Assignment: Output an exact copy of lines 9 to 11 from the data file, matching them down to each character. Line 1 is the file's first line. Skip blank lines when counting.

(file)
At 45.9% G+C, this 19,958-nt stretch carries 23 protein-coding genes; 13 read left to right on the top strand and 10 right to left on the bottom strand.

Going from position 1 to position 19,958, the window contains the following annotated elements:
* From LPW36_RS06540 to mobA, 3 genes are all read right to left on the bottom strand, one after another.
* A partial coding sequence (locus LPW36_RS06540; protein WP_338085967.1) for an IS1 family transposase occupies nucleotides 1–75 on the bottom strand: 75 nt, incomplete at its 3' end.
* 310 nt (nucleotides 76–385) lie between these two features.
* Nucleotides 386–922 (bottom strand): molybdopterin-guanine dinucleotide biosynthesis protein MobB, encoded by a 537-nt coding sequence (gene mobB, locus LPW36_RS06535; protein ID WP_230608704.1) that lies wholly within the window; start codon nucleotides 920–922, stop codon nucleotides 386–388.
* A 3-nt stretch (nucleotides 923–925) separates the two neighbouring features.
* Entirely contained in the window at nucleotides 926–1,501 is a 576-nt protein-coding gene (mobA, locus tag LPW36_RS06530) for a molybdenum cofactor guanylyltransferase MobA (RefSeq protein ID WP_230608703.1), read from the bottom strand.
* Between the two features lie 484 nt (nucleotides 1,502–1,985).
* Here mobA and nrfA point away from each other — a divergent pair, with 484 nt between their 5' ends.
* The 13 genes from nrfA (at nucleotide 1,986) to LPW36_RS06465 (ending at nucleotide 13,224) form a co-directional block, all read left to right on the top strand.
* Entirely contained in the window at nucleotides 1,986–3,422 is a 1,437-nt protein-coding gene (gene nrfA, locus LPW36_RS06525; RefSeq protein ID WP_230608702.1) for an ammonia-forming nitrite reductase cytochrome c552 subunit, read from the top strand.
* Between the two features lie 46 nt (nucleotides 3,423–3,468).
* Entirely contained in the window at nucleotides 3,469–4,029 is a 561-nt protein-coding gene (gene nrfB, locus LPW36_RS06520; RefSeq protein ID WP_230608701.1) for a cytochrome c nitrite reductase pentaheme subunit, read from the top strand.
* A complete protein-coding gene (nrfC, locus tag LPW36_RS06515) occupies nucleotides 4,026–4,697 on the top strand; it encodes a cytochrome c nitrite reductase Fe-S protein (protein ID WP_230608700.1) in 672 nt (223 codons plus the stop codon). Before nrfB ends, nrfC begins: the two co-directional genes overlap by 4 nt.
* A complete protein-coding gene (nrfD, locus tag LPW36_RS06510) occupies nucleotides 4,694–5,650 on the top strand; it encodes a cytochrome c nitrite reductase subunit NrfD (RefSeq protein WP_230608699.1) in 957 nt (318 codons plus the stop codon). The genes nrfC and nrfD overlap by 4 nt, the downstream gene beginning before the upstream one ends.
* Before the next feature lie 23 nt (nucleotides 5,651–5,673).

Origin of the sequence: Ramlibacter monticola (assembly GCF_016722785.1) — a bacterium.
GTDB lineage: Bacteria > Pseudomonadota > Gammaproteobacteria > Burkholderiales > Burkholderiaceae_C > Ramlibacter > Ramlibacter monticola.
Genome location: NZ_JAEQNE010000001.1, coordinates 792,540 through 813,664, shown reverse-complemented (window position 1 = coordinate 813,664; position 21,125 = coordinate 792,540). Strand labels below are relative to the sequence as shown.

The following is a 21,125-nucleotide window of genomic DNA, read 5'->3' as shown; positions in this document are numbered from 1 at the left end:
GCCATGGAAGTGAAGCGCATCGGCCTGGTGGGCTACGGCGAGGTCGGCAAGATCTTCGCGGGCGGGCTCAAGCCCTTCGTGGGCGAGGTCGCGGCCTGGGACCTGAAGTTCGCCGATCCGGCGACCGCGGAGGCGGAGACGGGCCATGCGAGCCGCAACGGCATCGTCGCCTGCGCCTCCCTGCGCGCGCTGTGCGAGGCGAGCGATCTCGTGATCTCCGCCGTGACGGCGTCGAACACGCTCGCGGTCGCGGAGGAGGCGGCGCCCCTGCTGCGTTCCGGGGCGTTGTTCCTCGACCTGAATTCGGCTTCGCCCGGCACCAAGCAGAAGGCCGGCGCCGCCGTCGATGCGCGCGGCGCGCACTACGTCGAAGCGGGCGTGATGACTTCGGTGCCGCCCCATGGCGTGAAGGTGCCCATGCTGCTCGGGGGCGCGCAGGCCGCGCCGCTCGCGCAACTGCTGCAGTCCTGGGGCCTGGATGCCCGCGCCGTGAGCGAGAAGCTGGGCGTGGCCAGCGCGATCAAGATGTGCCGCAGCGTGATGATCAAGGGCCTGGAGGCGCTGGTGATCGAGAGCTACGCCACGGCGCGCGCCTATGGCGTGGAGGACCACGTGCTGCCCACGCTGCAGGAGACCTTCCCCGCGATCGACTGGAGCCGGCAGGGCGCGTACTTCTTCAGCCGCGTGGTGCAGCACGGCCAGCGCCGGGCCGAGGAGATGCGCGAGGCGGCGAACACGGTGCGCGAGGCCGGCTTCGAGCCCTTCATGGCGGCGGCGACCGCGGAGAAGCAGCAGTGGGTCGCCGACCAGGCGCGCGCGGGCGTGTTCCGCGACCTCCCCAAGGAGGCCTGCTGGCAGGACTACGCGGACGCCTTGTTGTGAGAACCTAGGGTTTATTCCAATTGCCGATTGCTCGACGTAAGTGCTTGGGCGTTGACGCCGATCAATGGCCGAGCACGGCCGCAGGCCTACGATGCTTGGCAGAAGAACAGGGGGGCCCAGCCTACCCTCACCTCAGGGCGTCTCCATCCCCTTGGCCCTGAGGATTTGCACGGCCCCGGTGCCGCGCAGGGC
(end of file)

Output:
* Between the two features lie 484 nt (nucleotides 1,502–1,985).
* Here mobA and nrfA point away from each other — a divergent pair, with 484 nt between their 5' ends.
* The 13 genes from nrfA (at nucleotide 1,986) to LPW36_RS06465 (ending at nucleotide 13,224) form a co-directional block, all read left to right on the top strand.